To add Silverlight to this page, you need to do four things:
- Add a link to Silverlight.js.
- Add a DIV tag for the ActiveX control.
- Instantiate a control into the DIV tag.
- Create an XML file to direct the control.
The first three are fairly simple, as you can see in the following code:
<!DOCTYPE html PUBLIC "-//W3C//DTD XHTML 1.0
<html xmlns="http://www.w3.org/1999/xhtml" xml:lang="en">
First Silverlight Page
<div style="text-color:red"><script src="js/Silverlight.js"
<div style="text-color:green"><div id="Ag1Host"
var pe1 = document.getElementById("Ag1Host");
The preceding code is the template that I use for pages. I tweak it from here, of course, but for the purposes of this article, you can use this code. I will explain the tweaks below.
"Add a link to Silverlight.js" is in red
, and is simply a link to the location of the Silverlight.js
file mentioned in the downloaded resources. I have a js
"Add a DIV
tag for the ActiveX control" is next and in green. This is a standard DIV
If you have multiple canvases on your page, you will need multiple unique DIV
tag IDs and unique variable names.
|If you set the canvas background property to #FFC0C0C0, you will get a gray background that enables you to see the edges of the canvas while working with objects.|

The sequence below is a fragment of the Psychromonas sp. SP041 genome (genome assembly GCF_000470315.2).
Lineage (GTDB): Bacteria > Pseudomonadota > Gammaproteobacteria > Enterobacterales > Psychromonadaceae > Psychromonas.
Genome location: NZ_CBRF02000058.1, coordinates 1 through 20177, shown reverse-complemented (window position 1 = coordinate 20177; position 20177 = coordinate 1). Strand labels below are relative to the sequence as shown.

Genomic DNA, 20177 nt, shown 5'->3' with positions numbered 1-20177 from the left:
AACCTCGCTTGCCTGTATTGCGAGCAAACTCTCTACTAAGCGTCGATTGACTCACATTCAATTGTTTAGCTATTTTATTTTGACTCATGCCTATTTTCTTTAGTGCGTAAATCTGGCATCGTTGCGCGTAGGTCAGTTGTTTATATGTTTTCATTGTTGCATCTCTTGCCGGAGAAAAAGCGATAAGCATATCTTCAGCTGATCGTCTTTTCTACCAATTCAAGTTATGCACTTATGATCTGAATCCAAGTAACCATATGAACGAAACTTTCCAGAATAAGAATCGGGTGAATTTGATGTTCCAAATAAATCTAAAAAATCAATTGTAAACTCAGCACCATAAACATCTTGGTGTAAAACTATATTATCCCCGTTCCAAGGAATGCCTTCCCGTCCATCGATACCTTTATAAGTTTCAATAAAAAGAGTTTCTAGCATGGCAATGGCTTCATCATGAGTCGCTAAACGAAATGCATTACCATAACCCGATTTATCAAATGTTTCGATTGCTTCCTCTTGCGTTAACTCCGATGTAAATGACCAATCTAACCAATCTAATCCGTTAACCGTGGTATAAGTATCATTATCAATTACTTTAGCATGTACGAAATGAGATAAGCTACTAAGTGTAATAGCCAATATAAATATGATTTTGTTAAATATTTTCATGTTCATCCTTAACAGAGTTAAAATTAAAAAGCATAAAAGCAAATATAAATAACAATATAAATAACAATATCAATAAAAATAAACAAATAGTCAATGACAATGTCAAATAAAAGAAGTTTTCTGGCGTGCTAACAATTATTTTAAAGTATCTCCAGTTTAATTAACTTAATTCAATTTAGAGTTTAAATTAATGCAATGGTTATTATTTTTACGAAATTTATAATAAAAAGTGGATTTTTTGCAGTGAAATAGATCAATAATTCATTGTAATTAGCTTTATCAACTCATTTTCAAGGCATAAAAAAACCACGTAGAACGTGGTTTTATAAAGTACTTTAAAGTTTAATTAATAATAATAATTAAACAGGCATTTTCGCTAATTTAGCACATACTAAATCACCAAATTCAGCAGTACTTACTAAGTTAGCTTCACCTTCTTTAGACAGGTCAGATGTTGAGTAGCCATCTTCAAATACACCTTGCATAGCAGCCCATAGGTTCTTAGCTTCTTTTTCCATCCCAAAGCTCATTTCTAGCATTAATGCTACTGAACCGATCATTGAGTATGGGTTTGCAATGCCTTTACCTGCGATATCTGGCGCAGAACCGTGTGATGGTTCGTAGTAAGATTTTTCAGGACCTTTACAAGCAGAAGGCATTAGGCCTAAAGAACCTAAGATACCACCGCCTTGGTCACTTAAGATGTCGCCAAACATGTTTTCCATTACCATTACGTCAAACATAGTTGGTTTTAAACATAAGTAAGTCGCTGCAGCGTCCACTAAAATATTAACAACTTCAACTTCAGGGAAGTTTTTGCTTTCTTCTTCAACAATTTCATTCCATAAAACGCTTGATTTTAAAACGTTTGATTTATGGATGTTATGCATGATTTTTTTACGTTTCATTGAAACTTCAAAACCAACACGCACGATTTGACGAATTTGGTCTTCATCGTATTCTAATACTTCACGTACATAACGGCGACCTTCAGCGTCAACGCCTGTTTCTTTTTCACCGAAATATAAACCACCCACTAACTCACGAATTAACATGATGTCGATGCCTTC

"Instantiate a control into the DIV
The following is a breakout explanation of each section in createObjectEx
as used in this article. Changes to the files as advocated by the QuickStart will have similar sections.
defines the location of the XAML file that Silverlight uses to control the ActiveX object. I have placed this in a subfolder named XAML
and have given it the file extension .xml
. Multiple canvas applications would need multiple XAML files.
is a reference to the DIV
tag for the control. Multiple canvas applications would need multiple DIV
tags and, therefore, unique parentElements
This is a unique ID for the Silverlight control.
The width and height of the canvas depend upon the project.
This sets the color of the canvas itself (white in this case). Note that the color string includes opacity, which in this case is 100 percent.
If this value is true
and the background color of the canvas has an alpha value, Silverlight blends with the HTML page.
is the maximum number of frames to display per second. 24 is the default (used here) and the maximum is 64.
The version specifies the minimum version of Silverlight required to run the page.
The code lists the default values for events
—which I've glossed over for now. The documentation details other parameters to CreateObjectEx
that you might want to look at after you get more involved with Silverlight, but for the time being, this will get the job done.